4 February - 4 March, 2009
Group Exhibition of 15 artists from 5 countries in Asia
The Bridge of Identity
Identity is a chain link that connects the socio-cultural values of the past with the ones of the present.
Jonathan Rutherford, 1990.
As we observe the works displayed and the artists participating in this exhibit, all of sudden we are being overwhelmed by the urge and curiosity to comprehend the nature of identity. It is a reasonable curiosity given the fact that the participating artists hailed from China, , Korea, Malaysia, Thailand, and Indonesia. The Chinese artists are Cui Xianji, Luo Qi, Wang Hua Xiang, and Zhang Haizhou, Xiang Qing Ren; from Korea Helen Kim; from Malaysia Abdul Rani Majid, Chong Hip Seng, and Dr. M. Najib A. Dawa; from Thailand Thanakorn Sila Boonrat, Muhamad Rajana-Udomsat, and Satawat Chuaynum; and from Indonesia Antonius Kho, Achmad Soepandi, dan Anas Etan.
The artists? diverse and different cultural backgrounds have made the urge to comprehend identity, the curiousity on identity, a valid and relevant issue.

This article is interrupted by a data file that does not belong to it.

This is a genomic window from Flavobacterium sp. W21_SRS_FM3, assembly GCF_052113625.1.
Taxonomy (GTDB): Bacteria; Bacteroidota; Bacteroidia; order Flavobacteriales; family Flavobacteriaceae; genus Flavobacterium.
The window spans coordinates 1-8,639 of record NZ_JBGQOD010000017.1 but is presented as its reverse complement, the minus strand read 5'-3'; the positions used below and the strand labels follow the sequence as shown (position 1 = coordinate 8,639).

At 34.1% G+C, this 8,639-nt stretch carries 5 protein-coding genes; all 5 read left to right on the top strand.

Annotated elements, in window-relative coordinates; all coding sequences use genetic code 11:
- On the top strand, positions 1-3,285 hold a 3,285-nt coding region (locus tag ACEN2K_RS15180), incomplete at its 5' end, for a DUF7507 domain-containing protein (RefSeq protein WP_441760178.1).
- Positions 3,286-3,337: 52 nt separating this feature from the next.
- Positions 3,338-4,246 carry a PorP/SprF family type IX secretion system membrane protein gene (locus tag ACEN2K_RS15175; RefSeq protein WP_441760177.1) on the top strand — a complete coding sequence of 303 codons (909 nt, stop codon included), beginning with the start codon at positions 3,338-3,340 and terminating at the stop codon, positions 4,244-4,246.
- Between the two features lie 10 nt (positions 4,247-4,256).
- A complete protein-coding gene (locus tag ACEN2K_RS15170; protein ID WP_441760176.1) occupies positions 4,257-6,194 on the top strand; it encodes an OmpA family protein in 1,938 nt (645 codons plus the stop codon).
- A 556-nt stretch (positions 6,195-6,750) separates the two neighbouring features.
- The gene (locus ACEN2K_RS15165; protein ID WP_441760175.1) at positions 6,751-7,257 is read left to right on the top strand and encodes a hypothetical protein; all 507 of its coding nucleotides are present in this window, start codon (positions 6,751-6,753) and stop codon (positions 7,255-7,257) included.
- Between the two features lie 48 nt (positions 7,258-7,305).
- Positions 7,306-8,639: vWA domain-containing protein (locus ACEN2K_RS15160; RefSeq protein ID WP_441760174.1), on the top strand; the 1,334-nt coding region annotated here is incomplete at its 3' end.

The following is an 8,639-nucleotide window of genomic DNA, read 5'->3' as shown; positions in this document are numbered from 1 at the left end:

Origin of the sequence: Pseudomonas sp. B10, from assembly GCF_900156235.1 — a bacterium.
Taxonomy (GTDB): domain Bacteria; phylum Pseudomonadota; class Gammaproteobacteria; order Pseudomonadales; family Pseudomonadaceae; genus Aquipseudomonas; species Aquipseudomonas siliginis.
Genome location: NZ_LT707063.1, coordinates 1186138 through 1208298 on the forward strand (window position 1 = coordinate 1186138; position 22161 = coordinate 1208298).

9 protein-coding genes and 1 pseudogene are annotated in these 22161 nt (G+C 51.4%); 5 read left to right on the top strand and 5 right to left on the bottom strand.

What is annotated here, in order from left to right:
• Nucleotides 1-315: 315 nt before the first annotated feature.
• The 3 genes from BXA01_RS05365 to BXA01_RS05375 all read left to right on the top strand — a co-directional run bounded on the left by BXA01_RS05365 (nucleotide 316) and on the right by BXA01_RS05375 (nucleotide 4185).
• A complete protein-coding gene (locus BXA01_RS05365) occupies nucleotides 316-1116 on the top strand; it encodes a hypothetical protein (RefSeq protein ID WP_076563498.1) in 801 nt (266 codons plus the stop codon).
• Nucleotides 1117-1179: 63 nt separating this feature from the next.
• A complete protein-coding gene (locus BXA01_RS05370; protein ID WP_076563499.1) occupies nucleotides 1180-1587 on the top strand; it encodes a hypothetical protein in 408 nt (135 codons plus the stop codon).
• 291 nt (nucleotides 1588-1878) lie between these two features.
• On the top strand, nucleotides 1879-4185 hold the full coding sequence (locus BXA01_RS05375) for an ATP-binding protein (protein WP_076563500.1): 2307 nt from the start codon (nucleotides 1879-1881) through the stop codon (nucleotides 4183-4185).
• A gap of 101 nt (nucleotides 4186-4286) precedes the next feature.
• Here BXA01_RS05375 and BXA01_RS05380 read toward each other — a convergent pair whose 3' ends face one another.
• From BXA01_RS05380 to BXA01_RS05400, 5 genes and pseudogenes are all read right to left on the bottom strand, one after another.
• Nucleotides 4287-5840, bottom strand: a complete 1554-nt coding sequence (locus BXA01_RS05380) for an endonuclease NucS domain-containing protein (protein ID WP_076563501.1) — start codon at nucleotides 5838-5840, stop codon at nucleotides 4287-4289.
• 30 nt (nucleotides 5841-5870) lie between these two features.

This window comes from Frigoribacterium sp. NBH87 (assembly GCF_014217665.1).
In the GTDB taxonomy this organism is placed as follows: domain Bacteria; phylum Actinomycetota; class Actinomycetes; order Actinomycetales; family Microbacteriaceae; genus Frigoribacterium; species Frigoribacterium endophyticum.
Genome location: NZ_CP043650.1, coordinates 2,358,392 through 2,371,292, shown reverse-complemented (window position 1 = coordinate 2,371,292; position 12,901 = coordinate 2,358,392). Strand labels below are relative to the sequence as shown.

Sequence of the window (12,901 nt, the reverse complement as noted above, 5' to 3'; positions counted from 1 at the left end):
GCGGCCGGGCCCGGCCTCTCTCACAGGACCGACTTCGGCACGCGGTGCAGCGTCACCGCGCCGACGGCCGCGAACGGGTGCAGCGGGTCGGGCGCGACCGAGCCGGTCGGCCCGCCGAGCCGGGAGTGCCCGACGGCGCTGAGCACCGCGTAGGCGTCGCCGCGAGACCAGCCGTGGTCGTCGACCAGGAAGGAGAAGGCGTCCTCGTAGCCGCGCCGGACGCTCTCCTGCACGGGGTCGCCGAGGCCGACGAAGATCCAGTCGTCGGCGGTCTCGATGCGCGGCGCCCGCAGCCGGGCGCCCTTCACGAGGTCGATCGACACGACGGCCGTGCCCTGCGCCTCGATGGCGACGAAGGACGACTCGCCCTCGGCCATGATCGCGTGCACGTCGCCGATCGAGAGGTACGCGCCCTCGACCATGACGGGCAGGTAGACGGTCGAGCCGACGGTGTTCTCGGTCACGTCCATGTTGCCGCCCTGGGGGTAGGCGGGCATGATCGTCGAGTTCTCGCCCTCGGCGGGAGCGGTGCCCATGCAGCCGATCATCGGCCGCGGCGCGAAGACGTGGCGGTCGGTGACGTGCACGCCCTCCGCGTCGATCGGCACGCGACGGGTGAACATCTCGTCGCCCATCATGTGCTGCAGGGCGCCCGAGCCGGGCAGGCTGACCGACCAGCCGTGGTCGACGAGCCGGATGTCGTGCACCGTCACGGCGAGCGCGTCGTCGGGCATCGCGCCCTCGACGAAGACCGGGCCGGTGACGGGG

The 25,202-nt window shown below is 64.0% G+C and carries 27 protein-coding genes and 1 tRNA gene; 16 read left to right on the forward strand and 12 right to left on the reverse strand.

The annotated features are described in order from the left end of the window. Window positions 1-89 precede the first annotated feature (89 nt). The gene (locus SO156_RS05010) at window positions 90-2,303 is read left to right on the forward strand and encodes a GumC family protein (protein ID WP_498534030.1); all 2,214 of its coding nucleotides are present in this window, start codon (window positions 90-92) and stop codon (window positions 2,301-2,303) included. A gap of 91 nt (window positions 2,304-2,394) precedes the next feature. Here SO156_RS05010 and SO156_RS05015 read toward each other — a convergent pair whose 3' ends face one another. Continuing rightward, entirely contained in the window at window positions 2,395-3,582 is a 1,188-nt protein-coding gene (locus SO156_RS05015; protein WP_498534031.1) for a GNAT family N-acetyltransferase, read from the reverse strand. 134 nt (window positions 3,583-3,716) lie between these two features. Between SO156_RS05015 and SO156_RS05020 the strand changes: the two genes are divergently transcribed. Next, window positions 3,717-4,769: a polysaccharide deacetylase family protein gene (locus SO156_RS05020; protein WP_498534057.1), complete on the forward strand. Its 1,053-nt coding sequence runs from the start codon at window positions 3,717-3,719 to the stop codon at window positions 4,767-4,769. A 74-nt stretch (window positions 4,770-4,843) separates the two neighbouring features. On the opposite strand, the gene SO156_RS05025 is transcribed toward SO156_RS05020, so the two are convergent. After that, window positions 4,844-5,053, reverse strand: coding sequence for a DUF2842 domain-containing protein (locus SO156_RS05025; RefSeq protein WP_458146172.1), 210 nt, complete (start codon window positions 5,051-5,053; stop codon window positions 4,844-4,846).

Let us put our faith in Chris Barker?s definition on cultural identity as the image of meanings that reveals the thing pertaining to self-nomination or the perception of others. Cultural identity is closely connected to the loci of cultural meaning, particularly class, gender, race, ethnicity, nation and age. Identity, Rutherford says, is immediately interpreted as an effort in the past that is linked with the present, and probably with the future. From social context, identity is related to a shared ownership in and by a community. Naturally, the identity of a community differs from the identities of the other communities.
China, Korea, Malaysia, Thailand and Indonesia as a geo-political as well as a geo-cultural spaces have their own, distinctive identities. Despite the fact that identity, by nature, changes continuously, yet we could hope that on this very moment we could still comprehend the cultural identities of those nations by observing the works and the artists of this fine exhibition.